The smaller and lighter an exoplanet, the more difficult it is to track it using common methods. Astronomers have now discovered one of the lightest and smallest known rocky exoplanets about 31 light-years away. Planet GJ 367b is the size of Mars and only half the mass of Earth. From the ratio of mass and volume, the researchers concluded that the iron core of this exoplanet should occupy most of its interior – similar to Mercury, the core makes up 80 percent of the diameter. However, GJ 367b is not friendly to life: since it orbits near its star, a red dwarf, its surface temperature reaches 1,500 degrees.
Since the discovery of the first exoplanet in the 1990s, astronomers have tracked thousands of other worlds around exotic stars. Some were revealed by the effects of gravity on their star, others made themselves noticeable by the fact that they passed directly in front of their star and thus periodically darkened. In general, large exoplanets close to their star are easier to find using these methods than small planets. Rocky planets of Earth size or even smaller, which are particularly interesting to astronomy, are difficult to detect, because they only exert low gravitational effects on their stars and with bright stars, transits are often difficult and difficult to see in the curve of light.
Telltale wanders around a red dwarf
But red dwarfs – a very common type of star, especially in our close cosmic environment, provide better opportunities for tracking such small objects to planets. These relatively cool stars glow faintly less than 60 percent of the radius of the Sun. “The transit signal for a planet orbiting a M dwarf star is relatively larger than for a planet of the same size around a Sun-like star,” Christine Lamm of the Technical University of Berlin and colleagues explain. This opens up the opportunity to identify even very small planets that orbit near their star. Astronomers have discovered a candidate for such a sub-Earth with the help of the Transiting Exoplanet Survey (TESS) just 31 light-years away.
Observations suggested that there might be a planet around the nearby red dwarf GJ 367 with a size of only 0.75 of the Earth’s radius.
In order to investigate this suspicion and learn more about this potential exoplanet, Lamm and her team evaluated more TESS data and also observed the candidate planet and its star using the HARPS spectrometer of the European Southern Observatory’s La Silla Observatory in Chile. “We ran several tests to make sure this candidate wasn’t a false positive,” they explained. But new observations confirmed that the red dwarf’s light regularly darkens every 0.32 days. From the duration and shape of this drop in the light curve, the astronomers concluded that this shadow must have come from a planet.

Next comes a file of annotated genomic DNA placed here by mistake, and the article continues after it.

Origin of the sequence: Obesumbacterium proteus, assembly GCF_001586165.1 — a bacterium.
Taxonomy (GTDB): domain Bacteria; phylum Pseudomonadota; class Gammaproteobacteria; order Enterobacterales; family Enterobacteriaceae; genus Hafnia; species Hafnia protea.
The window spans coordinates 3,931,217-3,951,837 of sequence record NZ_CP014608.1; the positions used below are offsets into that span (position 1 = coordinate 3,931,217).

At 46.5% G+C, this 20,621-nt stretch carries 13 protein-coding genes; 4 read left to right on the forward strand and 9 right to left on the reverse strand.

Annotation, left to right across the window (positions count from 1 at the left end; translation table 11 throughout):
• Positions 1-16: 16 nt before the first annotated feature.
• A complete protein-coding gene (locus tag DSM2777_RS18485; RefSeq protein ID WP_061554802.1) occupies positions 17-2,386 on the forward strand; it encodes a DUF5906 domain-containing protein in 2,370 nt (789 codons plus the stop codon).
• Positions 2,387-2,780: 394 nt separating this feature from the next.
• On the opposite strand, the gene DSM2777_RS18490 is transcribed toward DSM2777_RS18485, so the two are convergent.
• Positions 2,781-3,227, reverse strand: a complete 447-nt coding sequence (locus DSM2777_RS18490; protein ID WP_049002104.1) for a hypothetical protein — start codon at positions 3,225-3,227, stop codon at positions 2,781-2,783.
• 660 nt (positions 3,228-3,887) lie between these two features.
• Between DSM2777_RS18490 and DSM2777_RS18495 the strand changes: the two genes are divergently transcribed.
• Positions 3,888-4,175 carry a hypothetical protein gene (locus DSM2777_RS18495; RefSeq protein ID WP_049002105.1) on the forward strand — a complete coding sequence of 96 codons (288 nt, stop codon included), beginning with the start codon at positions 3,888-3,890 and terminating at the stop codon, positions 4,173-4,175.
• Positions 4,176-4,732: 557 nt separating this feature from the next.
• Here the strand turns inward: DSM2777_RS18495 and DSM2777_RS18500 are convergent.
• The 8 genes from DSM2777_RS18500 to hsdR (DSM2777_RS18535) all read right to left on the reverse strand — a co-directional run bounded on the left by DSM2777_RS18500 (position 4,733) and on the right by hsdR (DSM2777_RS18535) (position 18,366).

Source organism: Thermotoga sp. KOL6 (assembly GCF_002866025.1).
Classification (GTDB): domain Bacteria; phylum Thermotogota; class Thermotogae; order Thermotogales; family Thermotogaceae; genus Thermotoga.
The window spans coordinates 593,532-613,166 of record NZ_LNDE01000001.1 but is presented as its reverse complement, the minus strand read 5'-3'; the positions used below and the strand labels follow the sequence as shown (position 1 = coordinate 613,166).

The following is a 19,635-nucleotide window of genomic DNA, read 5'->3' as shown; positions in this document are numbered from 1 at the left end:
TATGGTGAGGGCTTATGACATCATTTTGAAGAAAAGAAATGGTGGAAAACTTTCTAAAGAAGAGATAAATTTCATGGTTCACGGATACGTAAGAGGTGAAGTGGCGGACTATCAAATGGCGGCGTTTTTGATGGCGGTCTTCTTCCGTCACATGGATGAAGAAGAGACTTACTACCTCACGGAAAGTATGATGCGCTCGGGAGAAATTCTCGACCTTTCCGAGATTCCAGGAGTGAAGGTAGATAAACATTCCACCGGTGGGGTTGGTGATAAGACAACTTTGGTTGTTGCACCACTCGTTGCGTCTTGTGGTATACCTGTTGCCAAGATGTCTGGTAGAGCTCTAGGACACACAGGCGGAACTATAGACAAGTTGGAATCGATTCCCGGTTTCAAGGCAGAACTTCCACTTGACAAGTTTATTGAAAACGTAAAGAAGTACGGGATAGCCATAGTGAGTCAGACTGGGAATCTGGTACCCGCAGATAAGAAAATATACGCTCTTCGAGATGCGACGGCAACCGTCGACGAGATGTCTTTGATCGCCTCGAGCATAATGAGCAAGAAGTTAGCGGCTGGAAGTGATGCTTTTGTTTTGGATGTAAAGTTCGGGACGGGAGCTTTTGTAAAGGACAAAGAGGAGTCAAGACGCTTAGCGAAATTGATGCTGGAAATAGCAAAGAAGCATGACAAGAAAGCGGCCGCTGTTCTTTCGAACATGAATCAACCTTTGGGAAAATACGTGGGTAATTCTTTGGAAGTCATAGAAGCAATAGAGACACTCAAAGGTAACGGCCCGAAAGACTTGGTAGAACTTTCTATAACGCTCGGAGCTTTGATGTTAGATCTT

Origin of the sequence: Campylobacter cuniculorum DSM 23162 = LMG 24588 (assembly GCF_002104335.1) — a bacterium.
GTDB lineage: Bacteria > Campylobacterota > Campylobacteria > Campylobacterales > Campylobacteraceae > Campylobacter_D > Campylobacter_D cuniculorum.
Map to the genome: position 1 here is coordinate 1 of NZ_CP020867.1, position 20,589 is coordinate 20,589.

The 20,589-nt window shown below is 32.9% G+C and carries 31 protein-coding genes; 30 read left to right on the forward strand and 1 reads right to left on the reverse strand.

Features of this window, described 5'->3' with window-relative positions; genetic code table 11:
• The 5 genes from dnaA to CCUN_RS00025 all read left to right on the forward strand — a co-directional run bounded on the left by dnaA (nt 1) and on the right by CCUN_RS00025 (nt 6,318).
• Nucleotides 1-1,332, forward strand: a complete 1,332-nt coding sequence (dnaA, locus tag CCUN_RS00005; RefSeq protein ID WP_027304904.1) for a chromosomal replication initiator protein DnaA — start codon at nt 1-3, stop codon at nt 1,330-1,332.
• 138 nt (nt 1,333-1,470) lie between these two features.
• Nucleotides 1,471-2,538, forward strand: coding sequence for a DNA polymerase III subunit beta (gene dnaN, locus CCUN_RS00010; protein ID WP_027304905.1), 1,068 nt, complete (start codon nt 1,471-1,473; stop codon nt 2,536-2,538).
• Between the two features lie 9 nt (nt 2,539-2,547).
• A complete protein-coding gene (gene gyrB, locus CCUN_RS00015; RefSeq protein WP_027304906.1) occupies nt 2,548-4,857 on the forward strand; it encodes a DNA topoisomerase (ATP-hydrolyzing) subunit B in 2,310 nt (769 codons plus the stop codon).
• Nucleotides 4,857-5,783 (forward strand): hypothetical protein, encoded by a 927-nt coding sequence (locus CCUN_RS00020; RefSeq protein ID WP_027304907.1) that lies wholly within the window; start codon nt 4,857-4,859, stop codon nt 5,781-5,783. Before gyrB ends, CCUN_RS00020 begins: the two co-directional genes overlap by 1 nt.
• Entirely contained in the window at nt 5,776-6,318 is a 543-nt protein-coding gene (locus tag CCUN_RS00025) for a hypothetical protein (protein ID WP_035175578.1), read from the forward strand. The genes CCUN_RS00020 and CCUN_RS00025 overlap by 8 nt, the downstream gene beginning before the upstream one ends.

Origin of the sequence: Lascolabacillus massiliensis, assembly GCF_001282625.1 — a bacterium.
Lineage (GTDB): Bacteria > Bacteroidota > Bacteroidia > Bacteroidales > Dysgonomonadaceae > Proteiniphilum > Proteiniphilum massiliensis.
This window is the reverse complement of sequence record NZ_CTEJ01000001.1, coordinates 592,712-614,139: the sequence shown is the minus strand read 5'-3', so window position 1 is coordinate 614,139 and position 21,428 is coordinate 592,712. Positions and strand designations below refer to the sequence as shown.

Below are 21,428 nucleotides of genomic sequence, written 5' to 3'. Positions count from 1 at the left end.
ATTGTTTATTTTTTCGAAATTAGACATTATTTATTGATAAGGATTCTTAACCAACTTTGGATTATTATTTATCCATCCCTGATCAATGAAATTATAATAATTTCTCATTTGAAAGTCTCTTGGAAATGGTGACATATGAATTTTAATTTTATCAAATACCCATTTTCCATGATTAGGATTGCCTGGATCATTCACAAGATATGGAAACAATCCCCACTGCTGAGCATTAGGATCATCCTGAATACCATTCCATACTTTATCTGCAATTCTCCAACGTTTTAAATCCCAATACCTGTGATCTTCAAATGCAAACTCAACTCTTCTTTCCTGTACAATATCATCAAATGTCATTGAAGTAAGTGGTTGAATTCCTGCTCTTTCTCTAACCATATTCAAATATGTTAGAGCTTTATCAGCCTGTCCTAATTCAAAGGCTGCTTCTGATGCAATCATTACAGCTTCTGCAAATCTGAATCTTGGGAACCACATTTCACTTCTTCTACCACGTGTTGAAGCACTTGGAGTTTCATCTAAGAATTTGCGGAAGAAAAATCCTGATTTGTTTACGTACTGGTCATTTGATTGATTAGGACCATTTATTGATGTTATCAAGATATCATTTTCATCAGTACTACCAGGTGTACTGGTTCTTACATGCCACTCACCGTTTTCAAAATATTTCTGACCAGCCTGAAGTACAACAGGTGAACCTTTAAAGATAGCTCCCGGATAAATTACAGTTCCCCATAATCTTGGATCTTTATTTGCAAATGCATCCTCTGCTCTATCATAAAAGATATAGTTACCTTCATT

Small, dense and very hot
As the analyzes showed, there is a planet around the red dwarf with a diameter of about 9,000 km – hardly larger than that of Mars. With only about 0.55 Earth masses, christened GJ 367b is also one of the lightest exoplanets known to date. “From the exact determination of its radius and mass, we conclude that GJ 367b must be a rocky planet,” says Lamm. “It belongs to the terrestrial sub-earth and takes us one step further in the search for a second earth.” In terms of its climate, GJ 367b is not exactly Earth-like. It orbits its star in a very close orbit and only takes 0.32 days for one orbit – so a year in it only takes about eight hours. Although its central star is relatively cool and faint, the planet receives 576 times as much radiation from its star as Earth. As a result, temperatures on its day side are nearly 1500°C. “It’s hot enough to melt or vaporize the silicate and the metallic iron,” the astronomers explained.
From the mass and size of GJ 367b, the researchers were also able to determine the density of the planet. It is 8.1 grams per cubic centimeter, which is much higher than other exoplanets of similar size. “The higher density suggests that this planet is dominated by an iron core,” Lamm’s colleague Szilard Sismadia explains. According to the team’s calculations, this mineral core could occupy 85 percent of the planet’s radius. “In this it resembles Mercury, which iron and nickel disproportionately distinguish from all other celestial bodies in the solar system.” The circles are not yet explained.
Cowell: Christine Lamm (TU Berlin) et al, Science, doi: 10.1126/science. aay3253
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